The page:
• Properties the state needs to purchase

(Click the back button to get back here)

It should be noted — as a reader pointed out on a Valley Indy Facebook thread — that these properties are being “acquired” by the state, to use the state’s term.

If an owner doesn’t agree to sell or can’t agree on a price, the state can start the eminent domain process. It’s a point that drew concerns from state Rep. Themis Klarides last September.

Click this link for an interview last year with Rick Dunne of the Naugatuck Valley Council of Governments about the project.

DiCenso said the state is on track to take down more buildings later this year, including the space that houses Oliwa Supply and a package store that recently cleared out to make way for the road’s expansion.

“They’re purchasing properties and things will start coming down over the next few months,” DiCenso said.

The groundbreaking for the expansion is scheduled for the fourth quarter of 2017.

Here is a summary of the roughly $14 million project, taken from past Valley Indy stories:

The plan calls for additional travel and turning lanes on the road, from the Derby-Shelton bridge to roughly Home Depot, along with a series of aesthetic and pedestrian improvements to Derby’s busiest road.

In addition to more travel lanes, the plan is to change the traffic patterns for the roads in Derby that feed Main Street.

The plan calls for Elizabeth Street to become a one-way road heading south (toward Route 34) from Third Street.

The plan calls for Minerva Street to become one-way north (heading away from Route 34) up to Third Street.

Construction will take at least two years.

What About The Redevelopment Zone?

The Route 34 widening — a state project, albeit one that has been done hand-in-hand with Derby and the lower Naugatuck Valley Council of Governments — is separate from efforts to lure developers to the Derby Redevelopment Zone.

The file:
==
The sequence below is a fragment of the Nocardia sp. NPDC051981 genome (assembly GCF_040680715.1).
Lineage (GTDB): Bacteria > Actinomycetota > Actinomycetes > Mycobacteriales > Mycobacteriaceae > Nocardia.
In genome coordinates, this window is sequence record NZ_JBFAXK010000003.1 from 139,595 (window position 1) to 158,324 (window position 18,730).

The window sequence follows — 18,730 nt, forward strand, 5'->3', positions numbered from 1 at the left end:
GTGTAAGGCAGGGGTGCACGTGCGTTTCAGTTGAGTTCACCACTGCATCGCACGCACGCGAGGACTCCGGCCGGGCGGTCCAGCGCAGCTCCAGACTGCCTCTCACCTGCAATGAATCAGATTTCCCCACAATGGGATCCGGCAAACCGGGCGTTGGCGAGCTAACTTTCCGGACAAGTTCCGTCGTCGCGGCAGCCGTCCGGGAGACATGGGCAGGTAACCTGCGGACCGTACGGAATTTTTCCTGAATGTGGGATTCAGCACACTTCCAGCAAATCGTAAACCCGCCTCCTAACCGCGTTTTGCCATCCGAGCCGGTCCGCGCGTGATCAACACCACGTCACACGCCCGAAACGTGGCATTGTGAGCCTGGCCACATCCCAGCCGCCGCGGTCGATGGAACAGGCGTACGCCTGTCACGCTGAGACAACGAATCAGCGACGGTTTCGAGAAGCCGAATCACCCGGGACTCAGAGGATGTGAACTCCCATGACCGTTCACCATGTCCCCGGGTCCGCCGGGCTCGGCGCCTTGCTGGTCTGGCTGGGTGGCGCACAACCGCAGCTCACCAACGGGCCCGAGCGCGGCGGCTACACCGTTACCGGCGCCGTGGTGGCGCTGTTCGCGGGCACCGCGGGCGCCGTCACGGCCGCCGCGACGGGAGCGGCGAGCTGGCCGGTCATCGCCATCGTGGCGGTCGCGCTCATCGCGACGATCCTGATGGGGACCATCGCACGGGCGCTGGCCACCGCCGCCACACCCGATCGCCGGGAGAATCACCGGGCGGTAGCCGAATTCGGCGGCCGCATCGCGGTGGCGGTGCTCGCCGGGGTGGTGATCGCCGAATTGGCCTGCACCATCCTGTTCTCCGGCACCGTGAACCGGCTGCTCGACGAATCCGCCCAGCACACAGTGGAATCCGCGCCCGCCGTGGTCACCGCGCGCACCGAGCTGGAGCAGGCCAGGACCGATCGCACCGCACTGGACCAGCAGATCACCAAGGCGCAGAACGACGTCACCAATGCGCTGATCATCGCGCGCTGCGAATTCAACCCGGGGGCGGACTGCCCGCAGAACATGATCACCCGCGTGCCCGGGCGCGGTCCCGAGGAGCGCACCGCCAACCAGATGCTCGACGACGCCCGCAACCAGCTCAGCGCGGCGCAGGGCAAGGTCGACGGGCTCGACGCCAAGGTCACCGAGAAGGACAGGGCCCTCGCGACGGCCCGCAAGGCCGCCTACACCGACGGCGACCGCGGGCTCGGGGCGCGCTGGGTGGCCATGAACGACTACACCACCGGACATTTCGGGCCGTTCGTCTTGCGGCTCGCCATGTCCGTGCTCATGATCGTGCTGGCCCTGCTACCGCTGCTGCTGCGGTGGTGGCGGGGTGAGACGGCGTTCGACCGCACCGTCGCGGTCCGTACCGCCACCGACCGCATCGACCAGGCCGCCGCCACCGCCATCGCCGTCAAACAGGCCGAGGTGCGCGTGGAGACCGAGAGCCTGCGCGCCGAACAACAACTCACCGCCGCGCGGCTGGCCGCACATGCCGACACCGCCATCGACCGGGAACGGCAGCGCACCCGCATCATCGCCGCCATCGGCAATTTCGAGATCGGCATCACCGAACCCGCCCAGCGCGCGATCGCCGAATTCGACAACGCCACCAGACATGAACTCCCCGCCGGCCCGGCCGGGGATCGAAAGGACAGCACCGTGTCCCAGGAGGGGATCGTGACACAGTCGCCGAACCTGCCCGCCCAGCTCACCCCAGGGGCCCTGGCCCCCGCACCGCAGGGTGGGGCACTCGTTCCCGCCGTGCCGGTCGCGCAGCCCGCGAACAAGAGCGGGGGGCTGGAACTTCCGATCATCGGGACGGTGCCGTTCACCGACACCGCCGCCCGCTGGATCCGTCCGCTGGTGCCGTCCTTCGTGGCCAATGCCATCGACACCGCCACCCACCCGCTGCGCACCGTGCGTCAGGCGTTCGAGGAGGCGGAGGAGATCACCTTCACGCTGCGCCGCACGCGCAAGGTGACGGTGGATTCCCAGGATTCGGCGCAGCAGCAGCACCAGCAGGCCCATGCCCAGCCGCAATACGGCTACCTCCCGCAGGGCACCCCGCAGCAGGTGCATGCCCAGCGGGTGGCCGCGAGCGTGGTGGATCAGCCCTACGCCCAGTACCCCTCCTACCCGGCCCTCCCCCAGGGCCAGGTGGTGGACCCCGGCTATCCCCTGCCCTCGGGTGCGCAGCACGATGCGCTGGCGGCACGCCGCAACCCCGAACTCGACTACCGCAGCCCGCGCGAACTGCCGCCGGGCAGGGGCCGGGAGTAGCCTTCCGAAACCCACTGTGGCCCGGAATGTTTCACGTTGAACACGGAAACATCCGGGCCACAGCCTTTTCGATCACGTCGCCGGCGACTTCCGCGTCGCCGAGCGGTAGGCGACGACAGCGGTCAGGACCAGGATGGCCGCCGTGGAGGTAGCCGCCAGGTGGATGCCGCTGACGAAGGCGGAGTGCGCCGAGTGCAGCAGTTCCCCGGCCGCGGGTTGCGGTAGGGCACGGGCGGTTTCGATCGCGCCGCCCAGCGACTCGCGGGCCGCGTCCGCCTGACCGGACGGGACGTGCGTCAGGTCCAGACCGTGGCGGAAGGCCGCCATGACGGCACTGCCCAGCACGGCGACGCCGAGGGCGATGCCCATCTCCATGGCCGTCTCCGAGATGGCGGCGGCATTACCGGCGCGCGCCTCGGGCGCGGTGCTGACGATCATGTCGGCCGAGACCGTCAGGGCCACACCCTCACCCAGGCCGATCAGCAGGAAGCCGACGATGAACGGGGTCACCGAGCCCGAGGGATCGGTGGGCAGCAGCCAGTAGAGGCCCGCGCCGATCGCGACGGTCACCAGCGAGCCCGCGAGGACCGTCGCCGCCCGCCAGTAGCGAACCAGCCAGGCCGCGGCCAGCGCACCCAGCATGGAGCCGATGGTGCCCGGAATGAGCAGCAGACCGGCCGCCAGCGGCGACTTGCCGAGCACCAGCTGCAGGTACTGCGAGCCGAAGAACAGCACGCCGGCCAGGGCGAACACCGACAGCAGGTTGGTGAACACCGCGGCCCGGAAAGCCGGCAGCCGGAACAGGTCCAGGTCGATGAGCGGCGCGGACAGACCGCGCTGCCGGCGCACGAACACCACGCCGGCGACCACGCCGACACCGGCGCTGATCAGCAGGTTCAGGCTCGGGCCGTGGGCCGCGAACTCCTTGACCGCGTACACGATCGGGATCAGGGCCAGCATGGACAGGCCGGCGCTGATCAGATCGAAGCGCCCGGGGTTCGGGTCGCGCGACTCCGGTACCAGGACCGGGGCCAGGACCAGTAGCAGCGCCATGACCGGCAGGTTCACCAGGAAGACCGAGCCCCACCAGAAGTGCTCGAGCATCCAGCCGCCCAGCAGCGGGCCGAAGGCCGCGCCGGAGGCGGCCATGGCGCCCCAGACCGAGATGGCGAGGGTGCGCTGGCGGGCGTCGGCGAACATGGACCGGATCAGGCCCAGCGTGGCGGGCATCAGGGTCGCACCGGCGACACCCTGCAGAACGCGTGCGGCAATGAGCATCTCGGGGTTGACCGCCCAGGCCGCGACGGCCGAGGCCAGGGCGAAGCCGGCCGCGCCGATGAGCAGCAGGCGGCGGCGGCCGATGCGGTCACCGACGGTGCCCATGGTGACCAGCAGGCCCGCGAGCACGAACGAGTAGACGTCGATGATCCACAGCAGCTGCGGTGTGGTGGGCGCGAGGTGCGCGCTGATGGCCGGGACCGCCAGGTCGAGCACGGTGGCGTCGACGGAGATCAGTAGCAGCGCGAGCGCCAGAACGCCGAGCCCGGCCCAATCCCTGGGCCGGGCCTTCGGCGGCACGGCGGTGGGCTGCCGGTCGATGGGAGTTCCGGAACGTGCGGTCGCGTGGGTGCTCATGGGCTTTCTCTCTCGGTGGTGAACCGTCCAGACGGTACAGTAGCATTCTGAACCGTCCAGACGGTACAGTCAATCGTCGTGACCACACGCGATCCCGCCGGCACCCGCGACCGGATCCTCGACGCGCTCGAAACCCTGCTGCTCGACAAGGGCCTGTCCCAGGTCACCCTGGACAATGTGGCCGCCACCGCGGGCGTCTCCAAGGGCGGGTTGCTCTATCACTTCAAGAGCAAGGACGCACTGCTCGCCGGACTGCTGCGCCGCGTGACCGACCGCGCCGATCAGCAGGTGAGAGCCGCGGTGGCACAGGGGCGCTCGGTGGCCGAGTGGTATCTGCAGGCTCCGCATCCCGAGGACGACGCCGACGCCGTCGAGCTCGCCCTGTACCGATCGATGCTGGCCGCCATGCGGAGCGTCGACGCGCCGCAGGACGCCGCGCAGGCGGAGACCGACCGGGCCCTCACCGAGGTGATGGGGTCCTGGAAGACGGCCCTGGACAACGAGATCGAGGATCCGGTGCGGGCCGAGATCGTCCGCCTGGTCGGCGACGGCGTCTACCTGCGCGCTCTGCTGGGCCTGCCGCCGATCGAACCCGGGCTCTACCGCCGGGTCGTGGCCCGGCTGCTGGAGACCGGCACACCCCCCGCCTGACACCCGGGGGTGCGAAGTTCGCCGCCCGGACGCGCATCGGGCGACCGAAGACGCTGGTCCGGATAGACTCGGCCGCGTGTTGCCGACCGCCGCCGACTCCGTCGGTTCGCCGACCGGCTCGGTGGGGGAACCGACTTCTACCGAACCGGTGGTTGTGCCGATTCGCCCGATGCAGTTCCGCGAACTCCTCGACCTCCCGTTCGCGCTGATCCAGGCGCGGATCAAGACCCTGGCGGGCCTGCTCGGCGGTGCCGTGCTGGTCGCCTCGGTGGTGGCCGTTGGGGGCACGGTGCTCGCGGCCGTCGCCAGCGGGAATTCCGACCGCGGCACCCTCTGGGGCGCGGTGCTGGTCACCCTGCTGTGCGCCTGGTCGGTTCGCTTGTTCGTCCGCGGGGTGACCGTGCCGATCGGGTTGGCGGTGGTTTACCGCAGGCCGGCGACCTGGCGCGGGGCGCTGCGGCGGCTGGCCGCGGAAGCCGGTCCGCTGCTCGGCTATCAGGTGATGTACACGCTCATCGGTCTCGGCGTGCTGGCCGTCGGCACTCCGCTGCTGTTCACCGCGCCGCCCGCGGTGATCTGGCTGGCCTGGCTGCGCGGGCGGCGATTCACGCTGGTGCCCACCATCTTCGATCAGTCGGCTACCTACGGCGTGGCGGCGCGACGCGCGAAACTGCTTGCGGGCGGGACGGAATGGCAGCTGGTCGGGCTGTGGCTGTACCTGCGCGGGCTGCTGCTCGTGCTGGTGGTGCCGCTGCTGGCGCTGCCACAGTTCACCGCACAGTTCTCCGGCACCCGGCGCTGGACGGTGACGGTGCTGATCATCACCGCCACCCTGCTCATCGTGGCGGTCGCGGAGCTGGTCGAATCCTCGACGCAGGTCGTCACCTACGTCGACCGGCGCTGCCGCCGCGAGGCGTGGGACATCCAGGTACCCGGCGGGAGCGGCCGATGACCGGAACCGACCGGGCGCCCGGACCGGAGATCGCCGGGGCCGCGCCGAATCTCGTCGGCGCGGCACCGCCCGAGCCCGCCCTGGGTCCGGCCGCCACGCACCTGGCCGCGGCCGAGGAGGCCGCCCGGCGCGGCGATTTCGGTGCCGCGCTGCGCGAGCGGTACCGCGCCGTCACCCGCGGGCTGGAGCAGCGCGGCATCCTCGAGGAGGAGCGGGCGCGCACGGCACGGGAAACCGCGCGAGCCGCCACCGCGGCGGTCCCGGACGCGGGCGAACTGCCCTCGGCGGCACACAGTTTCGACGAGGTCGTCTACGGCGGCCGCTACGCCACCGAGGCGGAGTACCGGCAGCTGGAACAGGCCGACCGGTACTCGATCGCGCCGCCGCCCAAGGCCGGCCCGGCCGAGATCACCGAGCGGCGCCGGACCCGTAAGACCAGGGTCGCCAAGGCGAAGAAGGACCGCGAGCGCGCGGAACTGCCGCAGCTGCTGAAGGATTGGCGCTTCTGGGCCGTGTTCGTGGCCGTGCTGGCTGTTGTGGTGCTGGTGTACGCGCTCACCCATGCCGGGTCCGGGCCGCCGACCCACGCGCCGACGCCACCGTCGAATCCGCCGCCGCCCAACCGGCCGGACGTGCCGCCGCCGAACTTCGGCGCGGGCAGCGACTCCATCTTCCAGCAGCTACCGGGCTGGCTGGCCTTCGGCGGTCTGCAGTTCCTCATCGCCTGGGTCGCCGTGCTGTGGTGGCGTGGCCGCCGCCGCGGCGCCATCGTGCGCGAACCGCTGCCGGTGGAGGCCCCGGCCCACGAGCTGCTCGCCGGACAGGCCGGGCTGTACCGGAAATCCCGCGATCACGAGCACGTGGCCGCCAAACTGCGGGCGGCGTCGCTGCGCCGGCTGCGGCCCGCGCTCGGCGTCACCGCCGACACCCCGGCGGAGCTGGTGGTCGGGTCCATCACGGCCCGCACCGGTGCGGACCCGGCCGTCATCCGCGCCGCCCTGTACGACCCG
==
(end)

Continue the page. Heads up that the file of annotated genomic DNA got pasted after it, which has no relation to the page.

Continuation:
Mayor Dugatto’s administration disbanded the city’s redevelopment authority in 2014, saying the group had essentially disbanded itself by no longer meeting.

The move came after Eclipse Development of California could not get a redevelopment project off the ground in the redevelopment zone (which includes land on the shores of the Housatonic between the Derby-Shelton bridge and the Route 8 on-ramp next to the former Lifetouch building).

Two things have happened in the redevelopment zone in the last year or so.

First, the City of Derby purchased two properties in the redevelopment zone — Derby Feed and Valley Sheet Metal. Those acquisitions give the city more leverage when it comes to developing the zone.

“Those buildings will be torn down, too,” DiCenso said.

Second, the city put out a request for proposals for companies to create a “credible, detailed” plan for the redevelopment zone.

The city is using a state grant of $445,000 to go toward the project.

Derby is, essentially, starting its redevelopment zone initiative over, since nothing has been successful thus far.

“Interest in the Redevelopment Zone has been intermittent over the years, and we’ve had a few missed opportunities,” Dugatto said in a press release. “We need to know where things went wrong and what we can do to better position ourselves for investment.”

Click here for a press release with more info.

DiCenso thinks a better economy, coupled with the fact the state is moving forward with the road widening, puts the redevelopment zone in a good place.

“I think this time, everyone sees the state is involved and the road widening is happening. The plan has started. The state has taken action,” DiCenso said.


There were no comments